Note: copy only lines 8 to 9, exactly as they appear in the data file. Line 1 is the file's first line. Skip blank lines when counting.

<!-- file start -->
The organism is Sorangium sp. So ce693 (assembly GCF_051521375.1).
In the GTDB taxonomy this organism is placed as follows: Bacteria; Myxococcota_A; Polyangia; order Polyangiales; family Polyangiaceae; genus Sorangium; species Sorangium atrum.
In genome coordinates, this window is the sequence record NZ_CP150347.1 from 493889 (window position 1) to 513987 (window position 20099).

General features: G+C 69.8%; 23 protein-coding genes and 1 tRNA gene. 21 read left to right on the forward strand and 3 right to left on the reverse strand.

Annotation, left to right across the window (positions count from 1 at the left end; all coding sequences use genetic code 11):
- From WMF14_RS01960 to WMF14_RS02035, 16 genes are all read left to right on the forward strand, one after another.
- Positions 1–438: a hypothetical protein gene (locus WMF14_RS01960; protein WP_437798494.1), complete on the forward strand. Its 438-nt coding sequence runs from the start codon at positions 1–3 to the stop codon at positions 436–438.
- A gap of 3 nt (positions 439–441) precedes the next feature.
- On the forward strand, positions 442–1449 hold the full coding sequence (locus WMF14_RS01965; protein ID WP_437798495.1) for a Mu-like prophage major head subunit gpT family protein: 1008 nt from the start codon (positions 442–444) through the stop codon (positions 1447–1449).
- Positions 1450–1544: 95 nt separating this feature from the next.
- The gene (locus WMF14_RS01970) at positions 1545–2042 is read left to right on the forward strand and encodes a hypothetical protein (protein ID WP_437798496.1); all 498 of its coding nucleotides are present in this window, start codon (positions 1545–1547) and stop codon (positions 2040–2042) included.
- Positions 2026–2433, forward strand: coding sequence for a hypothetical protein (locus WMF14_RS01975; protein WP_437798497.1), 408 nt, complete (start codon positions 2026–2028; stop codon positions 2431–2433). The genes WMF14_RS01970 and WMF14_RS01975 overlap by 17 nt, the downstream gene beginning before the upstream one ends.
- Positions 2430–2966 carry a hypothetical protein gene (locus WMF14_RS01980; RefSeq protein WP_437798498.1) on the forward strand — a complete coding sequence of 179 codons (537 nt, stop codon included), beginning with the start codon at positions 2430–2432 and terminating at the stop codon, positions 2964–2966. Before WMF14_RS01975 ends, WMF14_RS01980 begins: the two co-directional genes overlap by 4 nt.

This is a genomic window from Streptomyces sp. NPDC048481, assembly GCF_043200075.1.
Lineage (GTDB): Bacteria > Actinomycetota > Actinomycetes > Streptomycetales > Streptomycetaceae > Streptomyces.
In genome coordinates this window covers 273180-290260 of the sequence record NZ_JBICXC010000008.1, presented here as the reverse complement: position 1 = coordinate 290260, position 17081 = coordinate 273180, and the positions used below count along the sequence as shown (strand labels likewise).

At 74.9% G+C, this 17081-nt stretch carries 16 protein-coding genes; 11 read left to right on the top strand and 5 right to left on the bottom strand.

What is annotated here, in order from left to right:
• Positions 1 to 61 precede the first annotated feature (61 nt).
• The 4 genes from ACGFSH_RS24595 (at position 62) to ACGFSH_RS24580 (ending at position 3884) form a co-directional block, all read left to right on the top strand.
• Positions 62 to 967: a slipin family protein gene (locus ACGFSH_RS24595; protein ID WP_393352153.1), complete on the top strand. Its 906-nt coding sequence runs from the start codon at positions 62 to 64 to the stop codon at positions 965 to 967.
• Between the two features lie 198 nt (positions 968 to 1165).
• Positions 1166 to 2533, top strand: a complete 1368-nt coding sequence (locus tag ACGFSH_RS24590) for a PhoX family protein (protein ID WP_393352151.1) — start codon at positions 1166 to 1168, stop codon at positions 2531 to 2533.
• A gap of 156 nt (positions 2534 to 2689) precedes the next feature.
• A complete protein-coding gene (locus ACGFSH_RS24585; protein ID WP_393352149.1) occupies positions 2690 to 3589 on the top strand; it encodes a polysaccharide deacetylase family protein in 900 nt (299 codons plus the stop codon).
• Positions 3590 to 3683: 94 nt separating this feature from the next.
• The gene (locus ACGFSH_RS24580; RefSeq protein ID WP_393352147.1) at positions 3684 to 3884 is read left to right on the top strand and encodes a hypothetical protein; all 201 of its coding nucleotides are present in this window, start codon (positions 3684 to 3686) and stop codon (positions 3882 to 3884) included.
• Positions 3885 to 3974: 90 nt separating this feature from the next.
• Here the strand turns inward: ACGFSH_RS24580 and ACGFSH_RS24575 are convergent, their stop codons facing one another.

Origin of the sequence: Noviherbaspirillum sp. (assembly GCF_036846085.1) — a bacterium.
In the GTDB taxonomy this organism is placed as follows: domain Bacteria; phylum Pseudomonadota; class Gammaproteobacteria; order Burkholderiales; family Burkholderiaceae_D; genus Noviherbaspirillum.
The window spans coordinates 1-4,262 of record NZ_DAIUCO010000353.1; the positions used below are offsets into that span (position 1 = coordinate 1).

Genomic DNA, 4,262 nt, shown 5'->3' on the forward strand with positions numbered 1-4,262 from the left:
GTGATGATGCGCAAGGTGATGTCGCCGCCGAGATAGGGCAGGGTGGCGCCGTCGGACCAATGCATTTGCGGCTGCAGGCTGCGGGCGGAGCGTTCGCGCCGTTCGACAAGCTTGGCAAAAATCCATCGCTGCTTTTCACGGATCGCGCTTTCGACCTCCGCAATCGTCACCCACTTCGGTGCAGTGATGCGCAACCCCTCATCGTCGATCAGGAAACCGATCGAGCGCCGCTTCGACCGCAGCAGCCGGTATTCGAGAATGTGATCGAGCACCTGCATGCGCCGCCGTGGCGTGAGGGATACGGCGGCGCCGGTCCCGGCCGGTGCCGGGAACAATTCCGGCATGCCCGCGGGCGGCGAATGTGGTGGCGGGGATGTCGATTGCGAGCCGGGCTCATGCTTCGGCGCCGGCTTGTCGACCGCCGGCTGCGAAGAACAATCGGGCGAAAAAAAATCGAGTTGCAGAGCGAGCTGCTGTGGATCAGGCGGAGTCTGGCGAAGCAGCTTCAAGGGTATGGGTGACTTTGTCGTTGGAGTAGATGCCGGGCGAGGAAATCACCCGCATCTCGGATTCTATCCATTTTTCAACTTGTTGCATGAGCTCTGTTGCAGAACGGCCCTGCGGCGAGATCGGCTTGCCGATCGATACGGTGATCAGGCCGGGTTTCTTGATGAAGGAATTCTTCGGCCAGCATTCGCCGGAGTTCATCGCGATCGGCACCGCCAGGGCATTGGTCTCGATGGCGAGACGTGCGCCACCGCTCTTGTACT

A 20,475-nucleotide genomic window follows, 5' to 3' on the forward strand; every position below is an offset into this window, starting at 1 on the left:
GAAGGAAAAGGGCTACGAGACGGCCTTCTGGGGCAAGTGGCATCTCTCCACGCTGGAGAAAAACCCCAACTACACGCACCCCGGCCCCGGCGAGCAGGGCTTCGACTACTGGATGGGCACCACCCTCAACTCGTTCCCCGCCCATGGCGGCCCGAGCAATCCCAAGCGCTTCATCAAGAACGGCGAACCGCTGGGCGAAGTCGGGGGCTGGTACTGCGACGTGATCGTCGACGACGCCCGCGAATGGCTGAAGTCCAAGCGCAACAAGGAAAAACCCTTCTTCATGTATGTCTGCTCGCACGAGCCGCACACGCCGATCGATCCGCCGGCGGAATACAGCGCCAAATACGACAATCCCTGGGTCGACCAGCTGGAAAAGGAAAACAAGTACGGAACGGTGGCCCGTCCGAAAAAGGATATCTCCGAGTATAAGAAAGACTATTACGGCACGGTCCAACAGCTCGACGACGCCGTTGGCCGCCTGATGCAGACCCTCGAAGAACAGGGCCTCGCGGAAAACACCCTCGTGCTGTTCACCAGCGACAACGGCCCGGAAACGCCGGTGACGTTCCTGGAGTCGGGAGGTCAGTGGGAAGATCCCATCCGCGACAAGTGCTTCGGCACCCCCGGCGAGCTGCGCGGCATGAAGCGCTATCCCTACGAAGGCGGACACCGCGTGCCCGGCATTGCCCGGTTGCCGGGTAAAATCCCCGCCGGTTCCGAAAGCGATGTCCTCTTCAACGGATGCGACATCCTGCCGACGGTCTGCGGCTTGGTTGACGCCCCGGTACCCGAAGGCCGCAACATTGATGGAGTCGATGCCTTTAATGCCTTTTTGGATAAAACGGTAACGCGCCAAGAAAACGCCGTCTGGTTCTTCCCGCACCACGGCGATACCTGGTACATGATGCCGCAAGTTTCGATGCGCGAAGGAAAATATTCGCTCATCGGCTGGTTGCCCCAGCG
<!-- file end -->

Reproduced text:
- A gap of 3 nt (positions 439–441) precedes the next feature.
- On the forward strand, positions 442–1449 hold the full coding sequence (locus WMF14_RS01965; protein ID WP_437798495.1) for a Mu-like prophage major head subunit gpT family protein: 1008 nt from the start codon (positions 442–444) through the stop codon (positions 1447–1449).